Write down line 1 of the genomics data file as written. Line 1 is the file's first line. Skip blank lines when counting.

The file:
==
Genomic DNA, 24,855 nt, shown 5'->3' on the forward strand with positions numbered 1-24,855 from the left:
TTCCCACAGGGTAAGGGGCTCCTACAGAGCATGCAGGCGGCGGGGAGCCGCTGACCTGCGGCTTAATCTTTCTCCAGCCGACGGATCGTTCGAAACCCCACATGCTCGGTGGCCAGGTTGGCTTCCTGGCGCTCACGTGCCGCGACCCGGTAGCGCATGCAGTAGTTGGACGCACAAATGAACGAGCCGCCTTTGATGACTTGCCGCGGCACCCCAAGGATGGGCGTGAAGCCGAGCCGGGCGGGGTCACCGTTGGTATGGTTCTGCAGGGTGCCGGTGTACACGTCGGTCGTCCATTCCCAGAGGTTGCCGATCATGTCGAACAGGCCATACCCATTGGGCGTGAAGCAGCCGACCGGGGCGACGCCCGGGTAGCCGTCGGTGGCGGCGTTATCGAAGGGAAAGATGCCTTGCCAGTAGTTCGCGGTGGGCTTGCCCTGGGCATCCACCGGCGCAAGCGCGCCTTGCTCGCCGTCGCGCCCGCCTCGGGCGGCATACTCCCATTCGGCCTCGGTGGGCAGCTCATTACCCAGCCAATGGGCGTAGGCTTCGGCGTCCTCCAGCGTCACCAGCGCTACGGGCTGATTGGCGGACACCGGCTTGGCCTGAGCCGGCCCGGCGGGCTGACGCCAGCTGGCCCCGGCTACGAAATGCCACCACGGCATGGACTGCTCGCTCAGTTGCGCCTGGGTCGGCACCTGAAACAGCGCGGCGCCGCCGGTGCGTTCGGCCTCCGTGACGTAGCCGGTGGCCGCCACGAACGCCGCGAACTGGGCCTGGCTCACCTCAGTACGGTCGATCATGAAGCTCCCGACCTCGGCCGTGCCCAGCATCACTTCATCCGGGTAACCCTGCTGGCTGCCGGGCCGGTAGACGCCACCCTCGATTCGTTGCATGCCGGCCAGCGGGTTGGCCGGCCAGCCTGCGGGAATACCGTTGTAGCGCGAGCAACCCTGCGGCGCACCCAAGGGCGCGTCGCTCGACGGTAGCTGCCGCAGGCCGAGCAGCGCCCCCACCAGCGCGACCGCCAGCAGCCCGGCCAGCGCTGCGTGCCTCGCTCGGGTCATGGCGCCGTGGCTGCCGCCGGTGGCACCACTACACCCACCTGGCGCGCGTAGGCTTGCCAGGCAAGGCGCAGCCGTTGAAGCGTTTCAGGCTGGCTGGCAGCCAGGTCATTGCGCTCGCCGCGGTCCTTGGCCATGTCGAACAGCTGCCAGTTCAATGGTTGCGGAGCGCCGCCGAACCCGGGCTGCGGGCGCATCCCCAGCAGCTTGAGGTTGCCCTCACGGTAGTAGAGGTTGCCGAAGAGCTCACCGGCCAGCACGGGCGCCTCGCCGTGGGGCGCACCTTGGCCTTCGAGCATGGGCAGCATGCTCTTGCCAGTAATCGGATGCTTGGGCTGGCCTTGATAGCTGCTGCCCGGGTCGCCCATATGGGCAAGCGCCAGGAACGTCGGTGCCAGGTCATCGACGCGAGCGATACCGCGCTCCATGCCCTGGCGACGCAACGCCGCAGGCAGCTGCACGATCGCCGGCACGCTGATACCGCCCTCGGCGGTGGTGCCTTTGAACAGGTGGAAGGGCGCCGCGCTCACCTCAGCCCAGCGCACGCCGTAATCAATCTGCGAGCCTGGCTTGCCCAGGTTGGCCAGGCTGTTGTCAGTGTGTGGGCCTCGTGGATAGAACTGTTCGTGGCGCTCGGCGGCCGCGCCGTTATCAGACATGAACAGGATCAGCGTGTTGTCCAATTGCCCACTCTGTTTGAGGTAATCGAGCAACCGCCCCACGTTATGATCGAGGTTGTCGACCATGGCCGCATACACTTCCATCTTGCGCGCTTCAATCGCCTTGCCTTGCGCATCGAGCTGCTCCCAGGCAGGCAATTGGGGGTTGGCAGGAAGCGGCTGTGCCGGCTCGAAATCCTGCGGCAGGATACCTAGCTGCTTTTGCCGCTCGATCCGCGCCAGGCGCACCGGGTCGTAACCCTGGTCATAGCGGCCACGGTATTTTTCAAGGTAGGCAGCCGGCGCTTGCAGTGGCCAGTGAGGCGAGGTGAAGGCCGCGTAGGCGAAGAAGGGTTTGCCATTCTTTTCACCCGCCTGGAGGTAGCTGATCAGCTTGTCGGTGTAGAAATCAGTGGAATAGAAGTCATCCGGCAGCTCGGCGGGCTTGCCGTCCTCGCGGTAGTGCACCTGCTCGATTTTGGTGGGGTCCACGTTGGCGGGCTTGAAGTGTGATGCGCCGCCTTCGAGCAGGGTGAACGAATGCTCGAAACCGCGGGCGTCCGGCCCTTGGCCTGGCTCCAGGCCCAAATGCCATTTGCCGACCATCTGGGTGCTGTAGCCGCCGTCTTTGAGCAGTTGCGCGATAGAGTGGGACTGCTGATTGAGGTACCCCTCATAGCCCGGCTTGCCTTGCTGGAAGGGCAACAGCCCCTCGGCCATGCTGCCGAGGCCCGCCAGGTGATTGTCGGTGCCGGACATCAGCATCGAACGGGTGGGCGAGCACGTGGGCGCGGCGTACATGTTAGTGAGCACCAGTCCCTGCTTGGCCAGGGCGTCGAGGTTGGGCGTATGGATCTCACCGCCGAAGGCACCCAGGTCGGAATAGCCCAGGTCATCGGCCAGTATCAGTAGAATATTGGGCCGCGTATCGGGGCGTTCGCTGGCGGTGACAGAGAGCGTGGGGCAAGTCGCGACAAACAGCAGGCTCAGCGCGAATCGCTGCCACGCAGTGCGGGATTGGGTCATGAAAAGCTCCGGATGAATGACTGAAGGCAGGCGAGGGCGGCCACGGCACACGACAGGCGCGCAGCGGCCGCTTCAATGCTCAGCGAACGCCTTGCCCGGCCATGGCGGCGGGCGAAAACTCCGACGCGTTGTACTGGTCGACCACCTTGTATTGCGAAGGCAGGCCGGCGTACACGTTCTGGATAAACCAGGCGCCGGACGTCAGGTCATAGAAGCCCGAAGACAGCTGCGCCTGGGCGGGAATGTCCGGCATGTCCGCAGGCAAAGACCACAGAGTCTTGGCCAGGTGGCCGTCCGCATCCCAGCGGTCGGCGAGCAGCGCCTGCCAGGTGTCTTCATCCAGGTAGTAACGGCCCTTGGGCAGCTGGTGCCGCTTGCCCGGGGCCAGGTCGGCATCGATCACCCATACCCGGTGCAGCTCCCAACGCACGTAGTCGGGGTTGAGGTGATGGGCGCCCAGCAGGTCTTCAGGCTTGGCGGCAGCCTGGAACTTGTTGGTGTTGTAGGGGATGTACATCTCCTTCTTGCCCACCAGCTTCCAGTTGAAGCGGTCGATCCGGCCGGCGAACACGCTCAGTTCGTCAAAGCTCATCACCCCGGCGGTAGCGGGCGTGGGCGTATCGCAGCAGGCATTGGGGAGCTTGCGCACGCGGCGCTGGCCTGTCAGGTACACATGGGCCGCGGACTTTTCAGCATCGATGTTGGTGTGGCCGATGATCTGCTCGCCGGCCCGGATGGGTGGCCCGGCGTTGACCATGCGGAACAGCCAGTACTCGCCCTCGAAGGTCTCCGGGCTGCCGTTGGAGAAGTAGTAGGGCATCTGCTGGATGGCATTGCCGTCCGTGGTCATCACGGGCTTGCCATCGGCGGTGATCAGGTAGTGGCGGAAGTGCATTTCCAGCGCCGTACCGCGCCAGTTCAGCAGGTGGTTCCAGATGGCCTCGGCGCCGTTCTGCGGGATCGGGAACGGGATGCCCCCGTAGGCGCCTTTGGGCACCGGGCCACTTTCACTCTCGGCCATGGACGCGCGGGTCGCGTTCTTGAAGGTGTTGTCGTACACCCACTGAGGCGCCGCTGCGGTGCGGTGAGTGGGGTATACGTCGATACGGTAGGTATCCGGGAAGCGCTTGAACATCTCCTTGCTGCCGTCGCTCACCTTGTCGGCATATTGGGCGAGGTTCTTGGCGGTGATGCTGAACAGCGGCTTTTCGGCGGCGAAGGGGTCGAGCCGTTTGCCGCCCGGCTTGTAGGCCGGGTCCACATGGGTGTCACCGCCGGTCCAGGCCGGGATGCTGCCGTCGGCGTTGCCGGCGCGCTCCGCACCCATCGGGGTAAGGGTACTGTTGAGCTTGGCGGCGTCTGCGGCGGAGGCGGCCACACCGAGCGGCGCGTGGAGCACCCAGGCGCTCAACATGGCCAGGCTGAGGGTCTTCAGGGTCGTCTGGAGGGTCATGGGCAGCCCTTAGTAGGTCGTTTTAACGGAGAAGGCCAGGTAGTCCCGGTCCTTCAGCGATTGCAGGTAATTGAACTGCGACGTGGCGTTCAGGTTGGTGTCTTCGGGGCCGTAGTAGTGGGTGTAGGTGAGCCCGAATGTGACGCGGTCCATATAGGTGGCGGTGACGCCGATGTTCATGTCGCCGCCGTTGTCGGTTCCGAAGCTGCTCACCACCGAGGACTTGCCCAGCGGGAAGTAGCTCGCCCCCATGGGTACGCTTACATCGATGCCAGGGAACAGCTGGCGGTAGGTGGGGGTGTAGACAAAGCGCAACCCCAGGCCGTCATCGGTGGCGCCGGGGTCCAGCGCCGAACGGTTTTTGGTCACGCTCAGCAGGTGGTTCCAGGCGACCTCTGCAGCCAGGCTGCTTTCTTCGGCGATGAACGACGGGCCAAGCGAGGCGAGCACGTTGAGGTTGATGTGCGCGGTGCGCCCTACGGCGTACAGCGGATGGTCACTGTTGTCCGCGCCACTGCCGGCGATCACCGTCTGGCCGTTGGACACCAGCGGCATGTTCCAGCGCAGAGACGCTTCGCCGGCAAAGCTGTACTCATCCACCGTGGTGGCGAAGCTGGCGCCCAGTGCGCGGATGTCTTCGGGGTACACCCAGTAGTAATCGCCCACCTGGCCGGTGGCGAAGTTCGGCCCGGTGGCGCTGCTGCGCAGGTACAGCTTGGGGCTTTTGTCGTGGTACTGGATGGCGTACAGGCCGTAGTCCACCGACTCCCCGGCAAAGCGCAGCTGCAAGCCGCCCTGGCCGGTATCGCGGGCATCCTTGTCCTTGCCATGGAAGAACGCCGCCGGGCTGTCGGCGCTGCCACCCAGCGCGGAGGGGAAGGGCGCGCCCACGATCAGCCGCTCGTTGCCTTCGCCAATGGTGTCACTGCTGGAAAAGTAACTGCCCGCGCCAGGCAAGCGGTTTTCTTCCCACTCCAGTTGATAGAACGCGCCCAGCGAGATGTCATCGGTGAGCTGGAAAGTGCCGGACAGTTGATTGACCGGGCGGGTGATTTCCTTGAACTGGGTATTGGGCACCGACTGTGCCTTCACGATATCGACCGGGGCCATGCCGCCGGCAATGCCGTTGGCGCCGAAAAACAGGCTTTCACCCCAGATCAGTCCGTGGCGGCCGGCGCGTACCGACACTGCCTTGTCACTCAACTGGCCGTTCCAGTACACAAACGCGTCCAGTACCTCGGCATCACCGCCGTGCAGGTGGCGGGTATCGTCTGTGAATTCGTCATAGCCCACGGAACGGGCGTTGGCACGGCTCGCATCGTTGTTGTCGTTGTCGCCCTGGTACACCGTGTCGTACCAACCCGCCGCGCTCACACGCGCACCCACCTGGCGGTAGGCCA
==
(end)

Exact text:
Genomic DNA, 24,855 nt, shown 5'->3' on the forward strand with positions numbered 1-24,855 from the left: